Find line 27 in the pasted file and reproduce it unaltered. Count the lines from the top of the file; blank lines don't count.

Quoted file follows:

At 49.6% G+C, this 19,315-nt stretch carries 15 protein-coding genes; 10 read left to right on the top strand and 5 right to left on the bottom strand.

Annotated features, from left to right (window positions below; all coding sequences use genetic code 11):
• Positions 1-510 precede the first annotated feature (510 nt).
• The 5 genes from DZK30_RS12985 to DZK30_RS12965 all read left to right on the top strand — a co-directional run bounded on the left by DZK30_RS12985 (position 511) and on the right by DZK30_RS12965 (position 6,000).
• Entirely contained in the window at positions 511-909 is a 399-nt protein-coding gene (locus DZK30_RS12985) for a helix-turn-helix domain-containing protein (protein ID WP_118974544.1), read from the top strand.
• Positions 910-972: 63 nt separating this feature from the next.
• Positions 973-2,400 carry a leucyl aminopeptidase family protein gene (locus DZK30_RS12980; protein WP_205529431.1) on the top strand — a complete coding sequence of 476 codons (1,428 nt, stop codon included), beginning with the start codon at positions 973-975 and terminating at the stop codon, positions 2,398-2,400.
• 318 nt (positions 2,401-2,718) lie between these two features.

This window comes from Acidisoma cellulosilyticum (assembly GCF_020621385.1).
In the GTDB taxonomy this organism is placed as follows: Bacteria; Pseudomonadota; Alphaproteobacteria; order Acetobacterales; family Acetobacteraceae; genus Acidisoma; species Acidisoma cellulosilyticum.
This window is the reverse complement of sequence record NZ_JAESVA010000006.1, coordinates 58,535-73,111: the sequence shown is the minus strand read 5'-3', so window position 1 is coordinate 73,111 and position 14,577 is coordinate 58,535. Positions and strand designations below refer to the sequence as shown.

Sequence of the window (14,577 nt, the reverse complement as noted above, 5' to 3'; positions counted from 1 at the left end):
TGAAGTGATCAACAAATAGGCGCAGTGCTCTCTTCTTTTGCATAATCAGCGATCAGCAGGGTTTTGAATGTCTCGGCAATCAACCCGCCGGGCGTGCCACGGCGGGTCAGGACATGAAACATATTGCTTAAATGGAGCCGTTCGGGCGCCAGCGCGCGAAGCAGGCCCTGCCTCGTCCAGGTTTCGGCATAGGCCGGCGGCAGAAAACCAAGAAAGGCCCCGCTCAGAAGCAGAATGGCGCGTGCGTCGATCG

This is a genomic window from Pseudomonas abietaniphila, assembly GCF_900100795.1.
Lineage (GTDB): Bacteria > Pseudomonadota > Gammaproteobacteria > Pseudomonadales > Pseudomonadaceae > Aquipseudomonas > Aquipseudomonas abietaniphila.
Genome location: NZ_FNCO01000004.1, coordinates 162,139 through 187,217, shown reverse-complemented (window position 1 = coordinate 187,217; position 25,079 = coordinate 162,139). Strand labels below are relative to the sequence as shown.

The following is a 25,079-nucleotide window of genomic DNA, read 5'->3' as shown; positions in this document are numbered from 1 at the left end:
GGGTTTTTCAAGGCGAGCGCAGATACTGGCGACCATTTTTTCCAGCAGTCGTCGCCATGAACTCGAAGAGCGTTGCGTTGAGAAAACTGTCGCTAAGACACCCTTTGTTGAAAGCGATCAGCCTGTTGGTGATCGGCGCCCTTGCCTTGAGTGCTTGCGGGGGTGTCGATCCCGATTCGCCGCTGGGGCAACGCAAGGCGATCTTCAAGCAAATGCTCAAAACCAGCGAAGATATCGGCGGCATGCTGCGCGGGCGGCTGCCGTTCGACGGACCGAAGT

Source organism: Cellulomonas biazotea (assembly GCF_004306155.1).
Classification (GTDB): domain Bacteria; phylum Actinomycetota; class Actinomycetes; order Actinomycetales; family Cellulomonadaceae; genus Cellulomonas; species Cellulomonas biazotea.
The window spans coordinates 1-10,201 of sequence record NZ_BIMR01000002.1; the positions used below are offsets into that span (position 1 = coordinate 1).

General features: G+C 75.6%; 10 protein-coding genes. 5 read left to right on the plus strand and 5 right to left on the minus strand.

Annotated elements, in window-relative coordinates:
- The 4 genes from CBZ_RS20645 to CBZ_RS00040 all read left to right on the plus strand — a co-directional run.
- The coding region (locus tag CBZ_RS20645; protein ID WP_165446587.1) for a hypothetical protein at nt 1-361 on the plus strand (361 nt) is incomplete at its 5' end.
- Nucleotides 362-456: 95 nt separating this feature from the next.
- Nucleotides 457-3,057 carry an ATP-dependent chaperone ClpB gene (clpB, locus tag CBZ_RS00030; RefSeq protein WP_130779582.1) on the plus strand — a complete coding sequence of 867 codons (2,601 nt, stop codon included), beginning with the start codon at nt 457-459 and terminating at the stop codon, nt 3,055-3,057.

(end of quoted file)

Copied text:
- Nucleotides 457-3,057 carry an ATP-dependent chaperone ClpB gene (clpB, locus tag CBZ_RS00030; RefSeq protein WP_130779582.1) on the plus strand — a complete coding sequence of 867 codons (2,601 nt, stop codon included), beginning with the start codon at nt 457-459 and terminating at the stop codon, nt 3,055-3,057.